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At least 9 dead in Pakistani hotel blast

  • Story Highlights
  • Pakistani authorities lower toll of victims killed at hotel in Peshawar to nine.
  • Surveillance video appears to show a car and truck involved in the attack
  • Hotel owned by same group as previous target, Marriott Hotel in Islamabad
  • Pakistan military is on the attack against Taliban in the region
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ISLAMABAD, Pakistan (CNN) -- Pakistani authorities have lowered the toll of victims killed from Tuesday's suicide attack at a hotel in Peshawar to nine.

Two women cover their mouths, as they leave the bombed hotel.

Pakistani police gather at the five-star hotel destroyed by a car bomb.

Police said Wednesday that the death toll of victims had risen to 17, but later in the day, officials lowered the toll to nine.

The figures do not include the three suicide attackers who also died.

Another 52 people were injured in the attack on the Pearl Continental Hotel, according to the new figures confirmed by Peshawar district coordination officer Sahibzada Muhammad Anis Khan.

The attackers shot their way onto the grounds of the Pearl Continental Hotel, which is often frequented by foreigners and diplomats, and set off a vehicle bomb Tuesday night. Video Watch why the hotel is of significance »

Among the dead were two U.N. employees and the hotel's general manager.

The blast inflicted severe damage on the building, which is surrounded by a security wall, and destroyed dozens of cars in the parking lot, police and witnesses said. The chief of Peshawar's bomb-disposal squad said the bomb contained about 500 kilograms (1,100 pounds) of explosives.

Surveillance video appeared to show a car and a truck involved in the attack, getting through the hotel's outside gate and security checkpoint with relative ease.

"They tried their best to stop the car bomb," said Jamil Kharwar, a spokesman for the hotel. "When a person has in his mind to come to die, nobody can stop him."

Peshawar is the capital of North West Frontier Province, which has suffered a spate of bombings on civilian targets in the wake of the Pakistani military's ongoing military offensive against Taliban militants. Sajjan Gohel, an international security analyst at the Asia-Pacific Foundation in Britain, said the blast appeared to be a response to the government's offensive.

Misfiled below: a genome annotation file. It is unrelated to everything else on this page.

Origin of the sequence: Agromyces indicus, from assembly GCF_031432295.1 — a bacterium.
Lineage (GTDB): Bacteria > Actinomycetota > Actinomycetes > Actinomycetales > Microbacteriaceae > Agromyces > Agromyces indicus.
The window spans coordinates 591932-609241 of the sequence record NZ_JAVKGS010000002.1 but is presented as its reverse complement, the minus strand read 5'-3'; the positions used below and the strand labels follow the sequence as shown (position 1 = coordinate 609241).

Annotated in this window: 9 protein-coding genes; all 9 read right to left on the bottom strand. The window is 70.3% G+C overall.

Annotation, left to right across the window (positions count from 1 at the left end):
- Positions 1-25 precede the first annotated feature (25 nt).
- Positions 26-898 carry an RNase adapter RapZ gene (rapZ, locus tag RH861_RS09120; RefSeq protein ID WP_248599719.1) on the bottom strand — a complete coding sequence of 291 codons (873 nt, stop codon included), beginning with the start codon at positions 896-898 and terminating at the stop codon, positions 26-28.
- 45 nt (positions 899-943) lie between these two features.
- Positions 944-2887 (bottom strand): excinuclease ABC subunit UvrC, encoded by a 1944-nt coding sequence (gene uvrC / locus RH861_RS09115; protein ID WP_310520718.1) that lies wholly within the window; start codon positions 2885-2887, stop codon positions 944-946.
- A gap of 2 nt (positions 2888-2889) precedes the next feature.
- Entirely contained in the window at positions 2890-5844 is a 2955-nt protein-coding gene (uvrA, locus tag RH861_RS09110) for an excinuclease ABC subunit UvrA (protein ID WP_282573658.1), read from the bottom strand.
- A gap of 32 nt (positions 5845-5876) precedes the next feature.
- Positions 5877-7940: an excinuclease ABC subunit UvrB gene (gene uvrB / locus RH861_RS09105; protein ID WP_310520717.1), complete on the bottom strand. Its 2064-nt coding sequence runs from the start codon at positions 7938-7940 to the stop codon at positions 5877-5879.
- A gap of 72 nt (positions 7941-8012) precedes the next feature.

"It has been criticized very heavily in the tribal areas because of the fact that the Pakistani military has been using helicopter gunships against the Taliban, which has resulted in very high civilian casualties," Gohel said.

He said people in the region are sympathetic to the Taliban, the Islamic militia that ruled most of Afghanistan before the September 2001 attacks on New York and Washington by its al Qaeda allies.

"This is where winning hearts and minds is so key and important, which the military are failing to do," he said.

However, hundreds of Pakistani villagers who have formed an anti-Taliban militia are currently fighting to remove the Islamic militants from their region of northwestern Pakistan, military spokesman Maj. Gen. Athar Abbas told CNN.

Abbas told CNN the Pakistani military is supporting the villagers, who turned against the Taliban after a suicide attack on a local mosque during Friday prayers that left at least 40 dead.

Some Peshawar officials blame militants for the attack, saying the country is at war. "Terrorists" are responsible, said Bashir Ahmad Bilour, a senior minister in North West Frontier Province.

"We have decided it's do or die, either they live or we live," he said.

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The Pearl Continental is owned by the same group as the Marriott Hotel in Islamabad, which was destroyed in a suicide truck bombing in September.

The U.S. government had been considering moving its consulate in Peshawar to the hotel, U.S. envoy Richard Holbrooke said Wednesday. A U.S. Embassy official said though that no embassy employees were registered at the hotel.

CNN's Ingrid Formanek and Reza Sayah contributed to this report

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